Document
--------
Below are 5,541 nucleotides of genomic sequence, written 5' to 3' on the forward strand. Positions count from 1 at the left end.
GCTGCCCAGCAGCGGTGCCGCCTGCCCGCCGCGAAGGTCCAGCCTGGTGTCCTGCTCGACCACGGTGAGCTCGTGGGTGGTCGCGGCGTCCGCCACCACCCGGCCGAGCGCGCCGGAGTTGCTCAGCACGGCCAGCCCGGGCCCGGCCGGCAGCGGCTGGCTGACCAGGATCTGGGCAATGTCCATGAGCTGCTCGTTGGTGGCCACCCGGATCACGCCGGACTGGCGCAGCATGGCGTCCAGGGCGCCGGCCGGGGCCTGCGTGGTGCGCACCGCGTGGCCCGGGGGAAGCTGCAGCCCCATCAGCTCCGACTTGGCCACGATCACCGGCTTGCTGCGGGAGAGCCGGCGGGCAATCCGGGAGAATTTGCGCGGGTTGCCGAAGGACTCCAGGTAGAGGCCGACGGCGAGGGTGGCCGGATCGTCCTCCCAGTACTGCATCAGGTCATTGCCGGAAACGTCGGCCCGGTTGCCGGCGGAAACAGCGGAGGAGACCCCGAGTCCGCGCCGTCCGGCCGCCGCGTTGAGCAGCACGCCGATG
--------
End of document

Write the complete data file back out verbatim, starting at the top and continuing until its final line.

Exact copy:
Below are 5,541 nucleotides of genomic sequence, written 5' to 3' on the forward strand. Positions count from 1 at the left end.
GCTGCCCAGCAGCGGTGCCGCCTGCCCGCCGCGAAGGTCCAGCCTGGTGTCCTGCTCGACCACGGTGAGCTCGTGGGTGGTCGCGGCGTCCGCCACCACCCGGCCGAGCGCGCCGGAGTTGCTCAGCACGGCCAGCCCGGGCCCGGCCGGCAGCGGCTGGCTGACCAGGATCTGGGCAATGTCCATGAGCTGCTCGTTGGTGGCCACCCGGATCACGCCGGACTGGCGCAGCATGGCGTCCAGGGCGCCGGCCGGGGCCTGCGTGGTGCGCACCGCGTGGCCCGGGGGAAGCTGCAGCCCCATCAGCTCCGACTTGGCCACGATCACCGGCTTGCTGCGGGAGAGCCGGCGGGCAATCCGGGAGAATTTGCGCGGGTTGCCGAAGGACTCCAGGTAGAGGCCGACGGCGAGGGTGGCCGGATCGTCCTCCCAGTACTGCATCAGGTCATTGCCGGAAACGTCGGCCCGGTTGCCGGCGGAAACAGCGGAGGAGACCCCGAGTCCGCGCCGTCCGGCCGCCGCGTTGAGCAGCACGCCGATG